How Can I Connect with People?
written by John C. Maxwell
January 30 2013
Always remember, the heart comes before the head.
I love communicating It’s one of my passions Although I’ve spent more
than 30 years speaking professionally, I’m always looking for ways to grow
and keep improving in that area.
The Audience’s Best Friend
No doubt you’ve heard of Elizabeth Dole She is a lawyer by trade, was
a cabinet member in the Reagan and Bush administrations, and was the
president of the American Red Cross She is a marvelous communicator
Her particular gift, which I witnessed in San Jose one day, was making
me and everyone else in her audience feel as though she was really our
friend. She made me glad I was there. The bottom line is that she really
knows how to connect with people.
In 1996, she demonstrated that ability when she spoke at the Republican
National Convention If you watched it on television, you know what
I’m talking about When Elizabeth Dole walked out into the audience
that night, they felt that she was their best friend. She was able to develop
an amazing connection with them. I also felt that connection, even
though I was sitting in my living room at home watching her on television
Once she finished her talk, I would have followed her anywhere.
Bob Never Made the Connection
Also speaking at that convention was Bob Dole, Elizabeth’s husband –
not surprising since he was the Republican nominee for the presidential
race. Anyone who watched would have observed a remarkable difference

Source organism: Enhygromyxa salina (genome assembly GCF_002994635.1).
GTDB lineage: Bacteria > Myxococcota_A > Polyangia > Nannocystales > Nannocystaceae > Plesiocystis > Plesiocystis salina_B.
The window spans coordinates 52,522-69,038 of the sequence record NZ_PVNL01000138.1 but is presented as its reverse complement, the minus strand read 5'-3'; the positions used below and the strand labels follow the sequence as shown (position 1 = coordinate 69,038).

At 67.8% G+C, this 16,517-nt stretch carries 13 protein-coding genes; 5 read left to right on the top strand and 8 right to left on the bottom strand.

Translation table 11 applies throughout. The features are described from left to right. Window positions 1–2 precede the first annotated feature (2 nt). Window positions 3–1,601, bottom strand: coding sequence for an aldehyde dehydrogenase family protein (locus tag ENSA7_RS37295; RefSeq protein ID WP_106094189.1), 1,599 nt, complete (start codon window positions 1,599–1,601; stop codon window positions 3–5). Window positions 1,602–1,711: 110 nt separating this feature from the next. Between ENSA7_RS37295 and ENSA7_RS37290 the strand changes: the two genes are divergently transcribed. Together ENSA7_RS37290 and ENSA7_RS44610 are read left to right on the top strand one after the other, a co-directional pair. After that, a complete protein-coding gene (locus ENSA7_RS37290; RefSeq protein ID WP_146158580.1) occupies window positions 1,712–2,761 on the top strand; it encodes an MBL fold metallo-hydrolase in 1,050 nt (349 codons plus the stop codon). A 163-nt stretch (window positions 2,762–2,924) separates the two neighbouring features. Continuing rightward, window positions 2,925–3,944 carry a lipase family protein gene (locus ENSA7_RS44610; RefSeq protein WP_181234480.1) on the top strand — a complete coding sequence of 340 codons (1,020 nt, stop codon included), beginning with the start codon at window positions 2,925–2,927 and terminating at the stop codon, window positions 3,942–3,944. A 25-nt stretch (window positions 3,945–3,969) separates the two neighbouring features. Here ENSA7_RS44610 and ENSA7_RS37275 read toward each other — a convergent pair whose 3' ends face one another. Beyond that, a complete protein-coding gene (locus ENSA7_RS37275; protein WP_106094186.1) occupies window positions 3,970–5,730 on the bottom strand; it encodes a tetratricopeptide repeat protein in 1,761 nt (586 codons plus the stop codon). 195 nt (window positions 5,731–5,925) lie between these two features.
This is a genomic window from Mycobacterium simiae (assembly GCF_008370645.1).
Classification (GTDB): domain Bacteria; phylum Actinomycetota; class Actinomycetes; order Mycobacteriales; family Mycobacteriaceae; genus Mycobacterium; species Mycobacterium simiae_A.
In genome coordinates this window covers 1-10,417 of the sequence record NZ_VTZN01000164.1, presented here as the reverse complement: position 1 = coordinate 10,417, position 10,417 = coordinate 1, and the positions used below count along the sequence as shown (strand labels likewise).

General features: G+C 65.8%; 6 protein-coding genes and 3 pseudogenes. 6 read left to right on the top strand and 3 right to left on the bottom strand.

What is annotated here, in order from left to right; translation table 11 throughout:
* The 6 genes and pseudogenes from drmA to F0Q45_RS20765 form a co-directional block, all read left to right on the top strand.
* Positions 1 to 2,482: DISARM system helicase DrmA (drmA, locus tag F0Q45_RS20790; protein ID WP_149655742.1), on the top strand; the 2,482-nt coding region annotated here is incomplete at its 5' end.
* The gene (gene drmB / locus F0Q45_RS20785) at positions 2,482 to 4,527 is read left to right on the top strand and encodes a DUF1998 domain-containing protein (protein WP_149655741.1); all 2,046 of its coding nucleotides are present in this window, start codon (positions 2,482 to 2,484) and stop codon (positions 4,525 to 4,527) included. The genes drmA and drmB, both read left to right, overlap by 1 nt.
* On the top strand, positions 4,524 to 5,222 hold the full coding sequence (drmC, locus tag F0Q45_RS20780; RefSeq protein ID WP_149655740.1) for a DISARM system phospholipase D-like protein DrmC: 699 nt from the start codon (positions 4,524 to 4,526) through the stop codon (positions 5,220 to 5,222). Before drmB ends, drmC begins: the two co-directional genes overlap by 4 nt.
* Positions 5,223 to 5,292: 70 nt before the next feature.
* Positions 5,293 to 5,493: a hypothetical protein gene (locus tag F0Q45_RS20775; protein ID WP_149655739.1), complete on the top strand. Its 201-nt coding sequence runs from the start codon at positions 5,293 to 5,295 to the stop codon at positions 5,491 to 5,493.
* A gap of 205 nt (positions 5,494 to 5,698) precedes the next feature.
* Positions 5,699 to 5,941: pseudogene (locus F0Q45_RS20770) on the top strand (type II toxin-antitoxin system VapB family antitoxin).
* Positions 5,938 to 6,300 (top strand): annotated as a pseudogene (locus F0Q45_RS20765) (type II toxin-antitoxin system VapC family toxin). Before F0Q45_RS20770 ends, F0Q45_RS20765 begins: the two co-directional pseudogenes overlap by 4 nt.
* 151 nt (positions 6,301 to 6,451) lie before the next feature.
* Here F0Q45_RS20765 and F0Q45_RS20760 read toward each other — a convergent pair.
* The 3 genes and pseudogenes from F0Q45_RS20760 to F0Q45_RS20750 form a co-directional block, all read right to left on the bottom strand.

between the communication abilities of the two speakers. Where Elizabeth
was warm and approachable, Bob appeared stern and distant. Throughout
the campaign, he never seemed to be able to connect with the people.
Many factors come into play in the election of a president of the United
States, but not least among them is the ability of a candidate to connect
with his audience. A lot has been written about the Kennedy-Nixon debates
of the 1960 election. One of the reasons John F Kennedy succeeded
was that he was able to make the television audience feel connected to
him. The same kind of connection developed between Ronald Reagan
and his audiences. And in the 1992 election, Bill Clinton worked extremely
hard to develop a sense of connection with the American people – to do
it he even appeared on the talk show Arsenio and played the saxophone.
You can’t move people to action unless you first
move them with emotion. The heart comes before the head.
I believe Bob Dole is a good man. But I also know he never connected with
the people. Ironically, after the presidential race was over, he appeared
on Saturday Night Live, a show that made fun of him during the entire
campaign, implying that he was humorless and out of touch. On the show
Dole came across as relaxed, approachable, and able to make fun of himself.
And he was a hit with the audience. He had finally connected.
The Heart Comes First
You first have to touch people’s hearts before you ask them for a hand.
All great communicators recognize this truth and act on it almost instinctively.
You can’t move people to action unless you first move them with
emotion. The heart comes before the head.
An outstanding orator and African-American leader of the 19th century
was Frederick Douglass. It’s said that he had a remarkable ability to
connect with people and move their hearts when he spoke. Historian Lerone
Bennett said of Douglass, ‘He could make people laugh at a slave owner
preaching the duties of Christian obedience; could make them see the
humiliation of a Black maiden ravished by a brutal slave owner; could make
them hear the sobs of a mother separated from her child. Through him,
people could cry, curse and feel; through him they could live slavery.’
Connect in Public and Private
Connecting with people isn’t something that needs to happen only when
communicating to groups of people. It needs to happen with individuals.
And the stronger the relationship between individuals, the more beneficial
it will be and the more likely the follower will want to help the leader.